How to write an ATS-friendly resume | Photo by Markus Winkler

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Looking for a new job? You probably know that applying for jobs is not the difficult part: With just a few clicks, you can easily send out your resume to any company with an online job listing or email address. But, how can you make sure your resume is actually seen by someone who is doing the screening and hiring? That can be the tough part, especially if your resume isn’t ATS-friendly.

ATS, or Applicant Tracking Systems, are software programs that are used to collect, sort, scan, and rank resumes. They are used by 98% of Fortune 500 companies1 to process the scores of resumes that companies receive through job sites and their own online listings. Resumes are scanned by this system before they are seen by a human; an algorithm searches a resume for keywords that match the job description or required experience and automatically either moves it on to a hiring manager or files it in the virtual abyss.

If your resume is not optimized for ATS, it may never get seen by a recruiter or hiring manager at all. The hard truth is that 75% of resumes never make it out of the database2 to be seen by a human.

But, there are ways to improve your odds by understanding how ATS work and what tweaks you may need to make to your resume to ensure that the algorithm doesn’t pass you by. Don’t worry: Nothing here is too technical or difficult to do. Just keep reading for 4 tips for writing an ATS-friendly resume.

1. Keep things simple when writing an ATS-friendly resume

Remember: Your goal is to make it past an ATS scan, not wow people with your design skills. Choose a basic typeface like Times New Roman or Arial and follow a standard resume template that is easy to read and follow.

Avoid using images, charts, or other graphics that ATS are not equipped to read. And use basic bullet points so that the ATS don’t scramble your copy as it tries to make sense of it.

Finally, don’t put anything of importance (especially your contact information!) in either the header or footer of your resume. Some ATS do not scan those areas for content.

 

2. Don’t get too clever with headlines

Save your personality for the interview and keep the clever headings off your resume. It may feel ho-hum to stick to headings like “Summary”, “Skills”, and “Work Experience”, but you don’t want the computer to miss key information either.

 

3. Create a hybrid resume to highlight your skills

A hybrid resume format is gaining in popularity because it helps ATS identify key experience as it pertains to the job for which you have applied. Unlike a traditional “chronological” resume, a hybrid one includes a “skills” section at the top with a bulleted list of any technical experience, software knowledge, certifications or courses you’ve completed, and anything else you think will be relevant to the job.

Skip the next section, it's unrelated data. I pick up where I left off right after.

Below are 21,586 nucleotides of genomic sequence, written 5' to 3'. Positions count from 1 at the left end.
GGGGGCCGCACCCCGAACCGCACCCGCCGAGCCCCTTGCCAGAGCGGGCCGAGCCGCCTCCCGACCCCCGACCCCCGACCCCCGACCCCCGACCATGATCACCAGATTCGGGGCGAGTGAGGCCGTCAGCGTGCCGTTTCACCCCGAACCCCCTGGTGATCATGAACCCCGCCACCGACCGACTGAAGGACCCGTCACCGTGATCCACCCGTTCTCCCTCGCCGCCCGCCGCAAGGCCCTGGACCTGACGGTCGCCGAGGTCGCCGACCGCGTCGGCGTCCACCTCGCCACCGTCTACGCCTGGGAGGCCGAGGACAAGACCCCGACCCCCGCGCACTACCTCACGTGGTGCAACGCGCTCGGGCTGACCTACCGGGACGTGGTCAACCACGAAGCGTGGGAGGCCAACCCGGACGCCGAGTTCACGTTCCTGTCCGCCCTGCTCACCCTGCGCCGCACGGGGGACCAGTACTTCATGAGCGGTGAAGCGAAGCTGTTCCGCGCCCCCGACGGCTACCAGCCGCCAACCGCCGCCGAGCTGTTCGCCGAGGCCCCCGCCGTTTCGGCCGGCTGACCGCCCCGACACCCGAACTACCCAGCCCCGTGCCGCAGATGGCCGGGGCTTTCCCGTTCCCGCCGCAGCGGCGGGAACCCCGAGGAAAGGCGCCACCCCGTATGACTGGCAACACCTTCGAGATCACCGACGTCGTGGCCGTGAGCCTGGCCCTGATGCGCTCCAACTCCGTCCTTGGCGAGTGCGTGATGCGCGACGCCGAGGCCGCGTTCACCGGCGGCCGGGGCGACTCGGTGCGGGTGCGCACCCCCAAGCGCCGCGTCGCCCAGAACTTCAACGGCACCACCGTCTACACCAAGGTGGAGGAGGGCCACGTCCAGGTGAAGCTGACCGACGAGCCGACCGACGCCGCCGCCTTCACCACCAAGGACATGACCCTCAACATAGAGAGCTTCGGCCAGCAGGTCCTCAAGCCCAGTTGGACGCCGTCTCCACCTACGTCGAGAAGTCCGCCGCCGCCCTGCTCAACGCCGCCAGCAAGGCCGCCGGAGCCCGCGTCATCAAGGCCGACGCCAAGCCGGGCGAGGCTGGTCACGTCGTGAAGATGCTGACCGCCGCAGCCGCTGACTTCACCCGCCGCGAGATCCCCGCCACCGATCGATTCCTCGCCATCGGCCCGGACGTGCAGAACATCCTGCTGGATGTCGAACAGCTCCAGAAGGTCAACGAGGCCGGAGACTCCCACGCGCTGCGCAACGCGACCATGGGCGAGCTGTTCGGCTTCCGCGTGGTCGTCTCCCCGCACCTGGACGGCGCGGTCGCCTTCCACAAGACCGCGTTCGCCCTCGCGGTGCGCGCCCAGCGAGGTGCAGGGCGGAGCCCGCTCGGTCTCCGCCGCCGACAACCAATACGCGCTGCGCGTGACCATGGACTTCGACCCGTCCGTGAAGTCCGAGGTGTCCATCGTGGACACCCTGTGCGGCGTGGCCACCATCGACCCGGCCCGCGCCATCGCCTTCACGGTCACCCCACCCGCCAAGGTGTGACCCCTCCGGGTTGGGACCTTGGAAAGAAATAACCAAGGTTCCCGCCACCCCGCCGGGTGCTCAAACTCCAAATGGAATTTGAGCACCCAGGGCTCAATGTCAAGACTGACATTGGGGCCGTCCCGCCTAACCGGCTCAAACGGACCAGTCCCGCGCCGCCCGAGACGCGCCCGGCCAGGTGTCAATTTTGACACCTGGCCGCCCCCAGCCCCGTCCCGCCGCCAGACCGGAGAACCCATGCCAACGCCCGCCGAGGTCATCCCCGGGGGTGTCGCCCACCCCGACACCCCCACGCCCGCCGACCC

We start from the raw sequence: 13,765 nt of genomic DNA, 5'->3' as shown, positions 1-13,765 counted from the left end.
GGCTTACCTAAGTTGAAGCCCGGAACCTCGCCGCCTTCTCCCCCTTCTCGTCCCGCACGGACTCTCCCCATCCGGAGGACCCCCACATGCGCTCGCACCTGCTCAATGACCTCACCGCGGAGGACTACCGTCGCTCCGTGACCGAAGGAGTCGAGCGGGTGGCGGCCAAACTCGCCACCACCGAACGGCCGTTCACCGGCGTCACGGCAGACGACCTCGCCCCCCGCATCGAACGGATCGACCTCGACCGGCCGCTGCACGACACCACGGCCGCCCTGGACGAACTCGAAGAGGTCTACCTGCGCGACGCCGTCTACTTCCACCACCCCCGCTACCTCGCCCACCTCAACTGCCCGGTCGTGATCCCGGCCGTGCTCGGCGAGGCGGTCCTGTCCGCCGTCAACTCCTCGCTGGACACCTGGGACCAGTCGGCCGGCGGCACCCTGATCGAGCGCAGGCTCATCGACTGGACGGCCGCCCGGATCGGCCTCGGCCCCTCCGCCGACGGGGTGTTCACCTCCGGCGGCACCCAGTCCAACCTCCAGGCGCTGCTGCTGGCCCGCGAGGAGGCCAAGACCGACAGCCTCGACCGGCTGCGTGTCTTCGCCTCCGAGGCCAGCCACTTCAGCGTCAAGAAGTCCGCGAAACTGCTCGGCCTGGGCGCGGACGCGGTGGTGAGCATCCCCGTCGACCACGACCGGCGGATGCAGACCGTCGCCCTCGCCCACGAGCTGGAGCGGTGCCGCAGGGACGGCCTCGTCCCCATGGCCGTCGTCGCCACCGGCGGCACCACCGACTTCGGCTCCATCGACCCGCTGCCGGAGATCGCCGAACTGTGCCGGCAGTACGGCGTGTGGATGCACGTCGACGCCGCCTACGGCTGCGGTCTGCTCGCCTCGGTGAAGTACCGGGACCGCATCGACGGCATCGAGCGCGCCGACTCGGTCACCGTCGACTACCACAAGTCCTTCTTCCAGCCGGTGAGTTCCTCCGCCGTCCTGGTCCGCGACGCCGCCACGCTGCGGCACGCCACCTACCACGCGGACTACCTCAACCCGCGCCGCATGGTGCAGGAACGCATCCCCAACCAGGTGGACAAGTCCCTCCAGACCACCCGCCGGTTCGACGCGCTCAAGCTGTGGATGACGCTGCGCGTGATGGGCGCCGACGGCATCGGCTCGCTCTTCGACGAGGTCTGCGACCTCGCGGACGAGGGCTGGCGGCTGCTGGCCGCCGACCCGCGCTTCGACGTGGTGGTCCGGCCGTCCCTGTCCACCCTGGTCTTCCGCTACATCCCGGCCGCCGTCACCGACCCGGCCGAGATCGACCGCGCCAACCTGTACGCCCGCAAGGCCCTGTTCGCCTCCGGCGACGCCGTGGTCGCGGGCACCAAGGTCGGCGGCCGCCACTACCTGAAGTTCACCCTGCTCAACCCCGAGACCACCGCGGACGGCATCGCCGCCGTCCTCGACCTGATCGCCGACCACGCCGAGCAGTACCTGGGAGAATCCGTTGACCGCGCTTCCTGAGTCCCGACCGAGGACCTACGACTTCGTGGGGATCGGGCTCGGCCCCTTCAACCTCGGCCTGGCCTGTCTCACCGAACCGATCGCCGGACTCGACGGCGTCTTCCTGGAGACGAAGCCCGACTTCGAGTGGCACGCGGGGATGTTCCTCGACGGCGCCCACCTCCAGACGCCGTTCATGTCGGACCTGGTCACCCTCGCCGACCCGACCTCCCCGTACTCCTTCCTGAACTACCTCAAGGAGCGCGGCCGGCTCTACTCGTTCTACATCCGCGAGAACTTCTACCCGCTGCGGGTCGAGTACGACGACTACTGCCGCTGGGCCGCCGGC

After listing skills, continue your resume with a chronological listing of your work experience, from newest to oldest position, followed by your education and/or outside activities you think would be pertinent to your job search. Repeat any of the skills listed at the top of your resume in your chronological section as well.

Please note that you should ALSO be ready to provide a chronological resume to any hiring manager because many of them prefer to see this more traditional type of resume once you’ve made it through the ATS.

4. Customize your ATS-friendly resume for EVERY job listing

Though this may sound time consuming, it really is worth a few extra minutes to customize a resume before you apply for a job. Spend a few minutes going over the detailed job description and taking notes of the skills or specific knowledge the job requires. Know the keywords of your industry so that you use them effectively. Then, make sure you include these things in your resume wherever appropriate. Be sure to use abbreviations in addition to spelling out any skills or common requirements (e.g., CPA, Certified Public Accountant; MBA, Master of Business Administration).

Above all: Be truthful! Do not try to “game” the ATS by listing experience or skills you do not actually have. This will only backfire when the hiring manager starts asking questions.

 

By understanding a bit more about how Applicant Tracking Systems work, you can improve your chances of getting an interview for the job you really want. Just spend a few extra minutes formatting your resume, remove any photos or graphs, and tailor your resume for the job you want, and you may find that your resume makes it further in the application process than ever before.

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1 Over 98% of Fortune 500 Companies Use Applicant Tracking Systems (ATS) per Jobscan

2 75% of resumes never get read by a human per CNBC

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